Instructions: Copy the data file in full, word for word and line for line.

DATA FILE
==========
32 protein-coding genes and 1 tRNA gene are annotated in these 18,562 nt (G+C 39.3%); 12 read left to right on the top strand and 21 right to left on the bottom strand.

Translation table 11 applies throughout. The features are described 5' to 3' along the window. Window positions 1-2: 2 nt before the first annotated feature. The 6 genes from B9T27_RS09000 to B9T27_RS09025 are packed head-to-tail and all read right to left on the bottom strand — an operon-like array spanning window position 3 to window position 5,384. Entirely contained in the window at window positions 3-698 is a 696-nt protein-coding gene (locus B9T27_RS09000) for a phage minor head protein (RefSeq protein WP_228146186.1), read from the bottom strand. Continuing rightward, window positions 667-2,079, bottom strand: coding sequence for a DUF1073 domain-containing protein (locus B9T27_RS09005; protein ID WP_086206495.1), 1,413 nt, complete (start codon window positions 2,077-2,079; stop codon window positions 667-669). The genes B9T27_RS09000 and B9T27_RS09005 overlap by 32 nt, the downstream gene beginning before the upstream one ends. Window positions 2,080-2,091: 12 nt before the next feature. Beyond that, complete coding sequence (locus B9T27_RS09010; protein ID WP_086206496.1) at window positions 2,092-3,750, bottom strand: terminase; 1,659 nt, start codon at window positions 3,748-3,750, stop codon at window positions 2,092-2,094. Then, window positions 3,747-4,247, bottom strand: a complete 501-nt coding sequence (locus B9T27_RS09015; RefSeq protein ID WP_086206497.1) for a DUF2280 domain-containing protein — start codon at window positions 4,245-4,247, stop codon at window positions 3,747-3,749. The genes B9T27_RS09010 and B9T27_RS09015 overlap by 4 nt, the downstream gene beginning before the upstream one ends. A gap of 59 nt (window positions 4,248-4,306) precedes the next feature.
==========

32 protein-coding genes and 1 tRNA gene are annotated in these 18,562 nt (G+C 39.3%); 12 read left to right on the top strand and 21 right to left on the bottom strand.

Translation table 11 applies throughout. The features are described 5' to 3' along the window. Window positions 1-2: 2 nt before the first annotated feature. The 6 genes from B9T27_RS09000 to B9T27_RS09025 are packed head-to-tail and all read right to left on the bottom strand — an operon-like array spanning window position 3 to window position 5,384. Entirely contained in the window at window positions 3-698 is a 696-nt protein-coding gene (locus B9T27_RS09000) for a phage minor head protein (RefSeq protein WP_228146186.1), read from the bottom strand. Continuing rightward, window positions 667-2,079, bottom strand: coding sequence for a DUF1073 domain-containing protein (locus B9T27_RS09005; protein ID WP_086206495.1), 1,413 nt, complete (start codon window positions 2,077-2,079; stop codon window positions 667-669). The genes B9T27_RS09000 and B9T27_RS09005 overlap by 32 nt, the downstream gene beginning before the upstream one ends. Window positions 2,080-2,091: 12 nt before the next feature. Beyond that, complete coding sequence (locus B9T27_RS09010; protein ID WP_086206496.1) at window positions 2,092-3,750, bottom strand: terminase; 1,659 nt, start codon at window positions 3,748-3,750, stop codon at window positions 2,092-2,094. Then, window positions 3,747-4,247, bottom strand: a complete 501-nt coding sequence (locus B9T27_RS09015; RefSeq protein ID WP_086206497.1) for a DUF2280 domain-containing protein — start codon at window positions 4,245-4,247, stop codon at window positions 3,747-3,749. The genes B9T27_RS09010 and B9T27_RS09015 overlap by 4 nt, the downstream gene beginning before the upstream one ends. A gap of 59 nt (window positions 4,248-4,306) precedes the next feature.